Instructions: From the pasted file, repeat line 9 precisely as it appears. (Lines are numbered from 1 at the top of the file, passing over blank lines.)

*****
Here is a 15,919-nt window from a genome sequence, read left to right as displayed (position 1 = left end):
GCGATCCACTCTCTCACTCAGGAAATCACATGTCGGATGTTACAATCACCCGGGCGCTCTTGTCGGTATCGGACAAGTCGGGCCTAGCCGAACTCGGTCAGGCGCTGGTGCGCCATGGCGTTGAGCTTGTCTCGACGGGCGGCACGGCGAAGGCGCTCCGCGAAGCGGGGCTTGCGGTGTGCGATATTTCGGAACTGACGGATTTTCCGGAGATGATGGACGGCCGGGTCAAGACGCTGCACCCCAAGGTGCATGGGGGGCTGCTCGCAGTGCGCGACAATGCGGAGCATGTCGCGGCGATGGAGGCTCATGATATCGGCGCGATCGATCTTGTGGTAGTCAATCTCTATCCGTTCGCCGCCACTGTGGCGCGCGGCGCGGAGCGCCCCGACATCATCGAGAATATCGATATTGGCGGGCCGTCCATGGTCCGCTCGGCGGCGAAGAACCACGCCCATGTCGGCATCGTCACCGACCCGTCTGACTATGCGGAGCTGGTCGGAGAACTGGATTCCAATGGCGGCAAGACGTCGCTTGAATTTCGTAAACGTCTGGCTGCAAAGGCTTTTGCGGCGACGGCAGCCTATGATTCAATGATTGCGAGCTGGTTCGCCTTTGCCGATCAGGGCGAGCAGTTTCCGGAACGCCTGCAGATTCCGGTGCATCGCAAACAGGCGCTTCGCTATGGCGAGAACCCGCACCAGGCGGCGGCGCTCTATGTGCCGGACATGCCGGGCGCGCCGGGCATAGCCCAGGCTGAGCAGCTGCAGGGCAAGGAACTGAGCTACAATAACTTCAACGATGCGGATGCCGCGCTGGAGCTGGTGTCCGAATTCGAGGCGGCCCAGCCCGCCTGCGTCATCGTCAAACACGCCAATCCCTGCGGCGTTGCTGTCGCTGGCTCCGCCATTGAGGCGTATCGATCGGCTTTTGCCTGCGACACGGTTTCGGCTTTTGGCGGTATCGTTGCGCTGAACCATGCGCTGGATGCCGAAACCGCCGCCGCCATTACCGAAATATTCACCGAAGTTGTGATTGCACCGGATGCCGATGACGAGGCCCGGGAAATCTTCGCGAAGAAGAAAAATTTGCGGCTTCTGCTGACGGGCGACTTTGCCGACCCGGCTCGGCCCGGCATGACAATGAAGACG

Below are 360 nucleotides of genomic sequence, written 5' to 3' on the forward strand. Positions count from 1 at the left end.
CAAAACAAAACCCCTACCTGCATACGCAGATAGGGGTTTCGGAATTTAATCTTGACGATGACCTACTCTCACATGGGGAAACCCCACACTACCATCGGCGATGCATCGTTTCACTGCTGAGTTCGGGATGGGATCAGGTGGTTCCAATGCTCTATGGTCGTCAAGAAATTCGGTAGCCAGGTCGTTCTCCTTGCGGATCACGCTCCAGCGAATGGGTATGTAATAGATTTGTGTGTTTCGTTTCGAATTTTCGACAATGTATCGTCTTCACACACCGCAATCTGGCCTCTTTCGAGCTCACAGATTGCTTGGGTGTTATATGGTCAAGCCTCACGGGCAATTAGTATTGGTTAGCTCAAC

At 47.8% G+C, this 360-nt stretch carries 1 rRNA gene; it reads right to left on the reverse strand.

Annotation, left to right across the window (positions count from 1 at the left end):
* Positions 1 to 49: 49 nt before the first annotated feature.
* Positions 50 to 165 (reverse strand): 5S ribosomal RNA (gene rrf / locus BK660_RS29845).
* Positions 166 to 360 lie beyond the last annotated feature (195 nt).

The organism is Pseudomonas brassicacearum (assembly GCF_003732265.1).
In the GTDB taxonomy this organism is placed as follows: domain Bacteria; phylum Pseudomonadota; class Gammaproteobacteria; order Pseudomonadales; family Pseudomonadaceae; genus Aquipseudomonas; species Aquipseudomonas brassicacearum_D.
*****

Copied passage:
* Positions 166 to 360 lie beyond the last annotated feature (195 nt).